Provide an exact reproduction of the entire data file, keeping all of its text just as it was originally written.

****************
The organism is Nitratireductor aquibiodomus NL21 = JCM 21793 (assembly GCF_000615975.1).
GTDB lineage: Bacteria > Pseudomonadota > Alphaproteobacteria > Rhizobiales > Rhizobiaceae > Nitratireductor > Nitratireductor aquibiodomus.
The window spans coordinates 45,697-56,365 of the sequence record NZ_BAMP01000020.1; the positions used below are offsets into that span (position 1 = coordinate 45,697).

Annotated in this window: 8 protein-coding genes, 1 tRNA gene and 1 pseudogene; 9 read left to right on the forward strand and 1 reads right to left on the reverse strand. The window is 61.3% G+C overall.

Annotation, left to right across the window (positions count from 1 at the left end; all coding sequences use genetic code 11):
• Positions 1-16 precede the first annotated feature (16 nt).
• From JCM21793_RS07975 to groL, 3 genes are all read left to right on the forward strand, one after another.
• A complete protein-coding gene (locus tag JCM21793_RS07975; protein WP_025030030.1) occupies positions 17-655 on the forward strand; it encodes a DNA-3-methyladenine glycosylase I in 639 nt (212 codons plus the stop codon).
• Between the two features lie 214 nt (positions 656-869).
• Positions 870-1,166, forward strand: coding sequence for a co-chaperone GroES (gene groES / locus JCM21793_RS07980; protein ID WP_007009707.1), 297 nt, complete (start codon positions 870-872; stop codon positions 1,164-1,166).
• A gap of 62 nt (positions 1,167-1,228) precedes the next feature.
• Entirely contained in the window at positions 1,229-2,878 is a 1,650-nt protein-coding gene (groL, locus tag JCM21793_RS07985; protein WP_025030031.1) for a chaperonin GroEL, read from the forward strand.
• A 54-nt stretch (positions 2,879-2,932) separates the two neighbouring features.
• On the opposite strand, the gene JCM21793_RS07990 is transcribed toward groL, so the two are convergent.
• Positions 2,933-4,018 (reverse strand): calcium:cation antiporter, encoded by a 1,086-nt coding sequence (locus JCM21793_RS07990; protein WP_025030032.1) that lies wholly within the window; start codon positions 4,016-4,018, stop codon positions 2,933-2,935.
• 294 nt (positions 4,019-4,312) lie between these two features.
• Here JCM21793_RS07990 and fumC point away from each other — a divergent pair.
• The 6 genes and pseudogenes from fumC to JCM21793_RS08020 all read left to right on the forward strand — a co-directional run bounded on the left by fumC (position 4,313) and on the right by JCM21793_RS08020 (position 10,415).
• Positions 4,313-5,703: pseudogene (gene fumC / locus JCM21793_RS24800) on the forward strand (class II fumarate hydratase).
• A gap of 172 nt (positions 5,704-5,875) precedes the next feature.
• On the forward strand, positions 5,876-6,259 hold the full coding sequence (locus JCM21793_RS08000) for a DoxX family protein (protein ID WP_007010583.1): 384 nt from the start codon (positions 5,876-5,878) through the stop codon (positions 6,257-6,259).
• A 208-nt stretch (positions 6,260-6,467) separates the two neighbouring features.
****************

The organism is Nitratireductor aquibiodomus NL21 = JCM 21793 (assembly GCF_000615975.1).
GTDB lineage: Bacteria > Pseudomonadota > Alphaproteobacteria > Rhizobiales > Rhizobiaceae > Nitratireductor > Nitratireductor aquibiodomus.
The window spans coordinates 45,697-56,365 of the sequence record NZ_BAMP01000020.1; the positions used below are offsets into that span (position 1 = coordinate 45,697).

Annotated in this window: 8 protein-coding genes, 1 tRNA gene and 1 pseudogene; 9 read left to right on the forward strand and 1 reads right to left on the reverse strand. The window is 61.3% G+C overall.

Annotation, left to right across the window (positions count from 1 at the left end; all coding sequences use genetic code 11):
• Positions 1-16 precede the first annotated feature (16 nt).
• From JCM21793_RS07975 to groL, 3 genes are all read left to right on the forward strand, one after another.
• A complete protein-coding gene (locus tag JCM21793_RS07975; protein WP_025030030.1) occupies positions 17-655 on the forward strand; it encodes a DNA-3-methyladenine glycosylase I in 639 nt (212 codons plus the stop codon).
• Between the two features lie 214 nt (positions 656-869).
• Positions 870-1,166, forward strand: coding sequence for a co-chaperone GroES (gene groES / locus JCM21793_RS07980; protein ID WP_007009707.1), 297 nt, complete (start codon positions 870-872; stop codon positions 1,164-1,166).
• A gap of 62 nt (positions 1,167-1,228) precedes the next feature.
• Entirely contained in the window at positions 1,229-2,878 is a 1,650-nt protein-coding gene (groL, locus tag JCM21793_RS07985; protein WP_025030031.1) for a chaperonin GroEL, read from the forward strand.
• A 54-nt stretch (positions 2,879-2,932) separates the two neighbouring features.
• On the opposite strand, the gene JCM21793_RS07990 is transcribed toward groL, so the two are convergent.
• Positions 2,933-4,018 (reverse strand): calcium:cation antiporter, encoded by a 1,086-nt coding sequence (locus JCM21793_RS07990; protein WP_025030032.1) that lies wholly within the window; start codon positions 4,016-4,018, stop codon positions 2,933-2,935.
• 294 nt (positions 4,019-4,312) lie between these two features.
• Here JCM21793_RS07990 and fumC point away from each other — a divergent pair.
• The 6 genes and pseudogenes from fumC to JCM21793_RS08020 all read left to right on the forward strand — a co-directional run bounded on the left by fumC (position 4,313) and on the right by JCM21793_RS08020 (position 10,415).
• Positions 4,313-5,703: pseudogene (gene fumC / locus JCM21793_RS24800) on the forward strand (class II fumarate hydratase).
• A gap of 172 nt (positions 5,704-5,875) precedes the next feature.
• On the forward strand, positions 5,876-6,259 hold the full coding sequence (locus JCM21793_RS08000) for a DoxX family protein (protein ID WP_007010583.1): 384 nt from the start codon (positions 5,876-5,878) through the stop codon (positions 6,257-6,259).
• A 208-nt stretch (positions 6,260-6,467) separates the two neighbouring features.